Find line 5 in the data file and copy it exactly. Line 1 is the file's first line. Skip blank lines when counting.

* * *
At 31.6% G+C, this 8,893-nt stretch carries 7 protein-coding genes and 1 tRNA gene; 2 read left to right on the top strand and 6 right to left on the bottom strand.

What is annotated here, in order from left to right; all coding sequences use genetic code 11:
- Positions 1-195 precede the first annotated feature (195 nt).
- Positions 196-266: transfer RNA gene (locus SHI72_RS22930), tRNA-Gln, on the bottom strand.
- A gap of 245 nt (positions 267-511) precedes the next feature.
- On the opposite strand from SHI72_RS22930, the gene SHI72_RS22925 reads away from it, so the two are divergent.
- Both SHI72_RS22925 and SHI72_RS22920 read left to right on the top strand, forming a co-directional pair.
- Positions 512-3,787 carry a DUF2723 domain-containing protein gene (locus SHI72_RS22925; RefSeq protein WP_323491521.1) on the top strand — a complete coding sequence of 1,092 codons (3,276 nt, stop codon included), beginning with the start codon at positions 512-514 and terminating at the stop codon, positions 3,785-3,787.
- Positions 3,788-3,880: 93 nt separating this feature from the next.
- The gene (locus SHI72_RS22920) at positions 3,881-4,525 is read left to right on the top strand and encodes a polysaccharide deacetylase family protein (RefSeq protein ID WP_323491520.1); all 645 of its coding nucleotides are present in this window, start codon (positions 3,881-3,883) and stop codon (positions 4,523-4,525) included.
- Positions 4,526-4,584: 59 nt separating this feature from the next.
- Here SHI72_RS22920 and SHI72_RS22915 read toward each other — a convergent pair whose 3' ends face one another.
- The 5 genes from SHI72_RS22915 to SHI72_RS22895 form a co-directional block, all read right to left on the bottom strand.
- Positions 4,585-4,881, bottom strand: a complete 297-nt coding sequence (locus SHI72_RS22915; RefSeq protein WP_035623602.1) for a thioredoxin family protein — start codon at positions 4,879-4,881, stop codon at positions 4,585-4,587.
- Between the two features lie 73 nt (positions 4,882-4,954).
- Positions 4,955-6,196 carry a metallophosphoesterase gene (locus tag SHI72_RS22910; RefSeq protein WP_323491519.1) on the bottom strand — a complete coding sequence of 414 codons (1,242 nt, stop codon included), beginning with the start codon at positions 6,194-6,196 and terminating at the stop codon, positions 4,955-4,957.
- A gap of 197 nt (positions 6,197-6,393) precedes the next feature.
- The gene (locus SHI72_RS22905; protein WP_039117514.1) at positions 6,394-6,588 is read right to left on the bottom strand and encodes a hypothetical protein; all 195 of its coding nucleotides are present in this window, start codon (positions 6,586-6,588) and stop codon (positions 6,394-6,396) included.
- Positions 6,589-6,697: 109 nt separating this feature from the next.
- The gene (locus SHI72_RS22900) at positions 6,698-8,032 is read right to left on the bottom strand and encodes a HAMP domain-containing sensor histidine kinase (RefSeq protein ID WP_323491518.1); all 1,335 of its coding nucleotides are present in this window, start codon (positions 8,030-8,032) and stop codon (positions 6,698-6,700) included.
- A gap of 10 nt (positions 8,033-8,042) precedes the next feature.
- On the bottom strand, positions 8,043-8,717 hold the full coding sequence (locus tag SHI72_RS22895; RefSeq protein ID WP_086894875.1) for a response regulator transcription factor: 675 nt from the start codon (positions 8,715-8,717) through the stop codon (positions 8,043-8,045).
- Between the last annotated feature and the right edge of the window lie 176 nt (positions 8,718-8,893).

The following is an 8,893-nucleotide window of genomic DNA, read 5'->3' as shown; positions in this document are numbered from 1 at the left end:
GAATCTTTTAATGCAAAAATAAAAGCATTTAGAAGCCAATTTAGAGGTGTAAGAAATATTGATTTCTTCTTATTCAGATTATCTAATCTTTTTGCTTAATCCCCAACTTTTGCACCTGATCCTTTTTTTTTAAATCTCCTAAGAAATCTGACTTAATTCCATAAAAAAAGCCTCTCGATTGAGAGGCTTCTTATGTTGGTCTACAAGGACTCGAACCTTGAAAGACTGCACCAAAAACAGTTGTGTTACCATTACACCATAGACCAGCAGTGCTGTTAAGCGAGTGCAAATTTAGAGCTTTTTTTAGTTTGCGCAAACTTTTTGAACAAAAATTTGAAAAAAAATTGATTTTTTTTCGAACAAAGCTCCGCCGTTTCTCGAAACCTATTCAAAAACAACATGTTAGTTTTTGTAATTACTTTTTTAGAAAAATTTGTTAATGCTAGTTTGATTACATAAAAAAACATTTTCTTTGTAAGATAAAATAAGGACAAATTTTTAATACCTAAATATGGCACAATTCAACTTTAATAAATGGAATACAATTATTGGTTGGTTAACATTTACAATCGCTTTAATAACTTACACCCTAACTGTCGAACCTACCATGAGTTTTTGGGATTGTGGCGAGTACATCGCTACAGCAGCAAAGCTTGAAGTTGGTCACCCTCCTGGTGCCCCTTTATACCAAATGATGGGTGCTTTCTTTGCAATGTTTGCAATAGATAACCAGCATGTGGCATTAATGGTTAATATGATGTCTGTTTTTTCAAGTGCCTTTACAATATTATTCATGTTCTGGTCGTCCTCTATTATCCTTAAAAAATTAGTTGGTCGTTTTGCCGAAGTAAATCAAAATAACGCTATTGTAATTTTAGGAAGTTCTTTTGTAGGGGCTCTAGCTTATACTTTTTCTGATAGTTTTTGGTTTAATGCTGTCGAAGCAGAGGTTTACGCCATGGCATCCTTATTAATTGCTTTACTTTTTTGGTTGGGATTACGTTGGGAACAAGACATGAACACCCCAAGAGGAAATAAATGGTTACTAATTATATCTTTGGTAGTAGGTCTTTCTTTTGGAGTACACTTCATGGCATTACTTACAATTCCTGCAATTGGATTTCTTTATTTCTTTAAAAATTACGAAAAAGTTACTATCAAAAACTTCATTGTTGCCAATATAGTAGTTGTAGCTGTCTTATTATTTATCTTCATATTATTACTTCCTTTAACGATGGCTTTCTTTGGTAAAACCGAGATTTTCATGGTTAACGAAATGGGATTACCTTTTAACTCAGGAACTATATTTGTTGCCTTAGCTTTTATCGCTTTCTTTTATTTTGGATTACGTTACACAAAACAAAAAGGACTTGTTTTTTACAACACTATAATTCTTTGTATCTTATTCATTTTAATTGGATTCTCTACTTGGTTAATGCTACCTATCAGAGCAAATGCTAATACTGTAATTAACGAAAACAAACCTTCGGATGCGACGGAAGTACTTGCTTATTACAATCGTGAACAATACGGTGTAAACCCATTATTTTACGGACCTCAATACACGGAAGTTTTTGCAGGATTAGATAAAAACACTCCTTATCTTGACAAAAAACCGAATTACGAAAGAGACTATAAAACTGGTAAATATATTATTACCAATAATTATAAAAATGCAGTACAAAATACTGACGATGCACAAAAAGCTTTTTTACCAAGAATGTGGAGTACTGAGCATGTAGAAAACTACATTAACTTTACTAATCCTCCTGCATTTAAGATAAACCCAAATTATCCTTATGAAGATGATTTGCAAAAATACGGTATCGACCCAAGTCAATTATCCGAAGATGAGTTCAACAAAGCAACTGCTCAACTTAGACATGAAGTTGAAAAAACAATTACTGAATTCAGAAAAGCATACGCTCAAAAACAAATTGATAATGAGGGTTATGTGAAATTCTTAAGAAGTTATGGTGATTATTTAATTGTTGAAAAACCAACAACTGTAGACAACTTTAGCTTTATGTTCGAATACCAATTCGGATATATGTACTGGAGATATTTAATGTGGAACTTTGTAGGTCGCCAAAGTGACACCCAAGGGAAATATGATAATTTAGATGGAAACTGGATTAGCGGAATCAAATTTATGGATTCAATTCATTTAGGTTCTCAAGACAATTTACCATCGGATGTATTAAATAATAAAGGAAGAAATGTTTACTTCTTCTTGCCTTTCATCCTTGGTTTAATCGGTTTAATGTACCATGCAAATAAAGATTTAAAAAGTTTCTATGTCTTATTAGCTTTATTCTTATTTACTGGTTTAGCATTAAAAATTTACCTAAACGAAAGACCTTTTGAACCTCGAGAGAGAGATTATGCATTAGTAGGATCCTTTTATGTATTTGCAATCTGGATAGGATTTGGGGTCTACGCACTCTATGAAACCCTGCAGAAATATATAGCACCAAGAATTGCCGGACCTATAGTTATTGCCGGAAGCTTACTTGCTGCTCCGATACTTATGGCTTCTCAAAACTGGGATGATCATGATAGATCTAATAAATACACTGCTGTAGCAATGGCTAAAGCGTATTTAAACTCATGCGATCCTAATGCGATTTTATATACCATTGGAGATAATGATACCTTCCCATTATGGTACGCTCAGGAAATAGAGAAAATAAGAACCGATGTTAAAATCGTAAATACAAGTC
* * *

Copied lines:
- A gap of 245 nt (positions 267-511) precedes the next feature.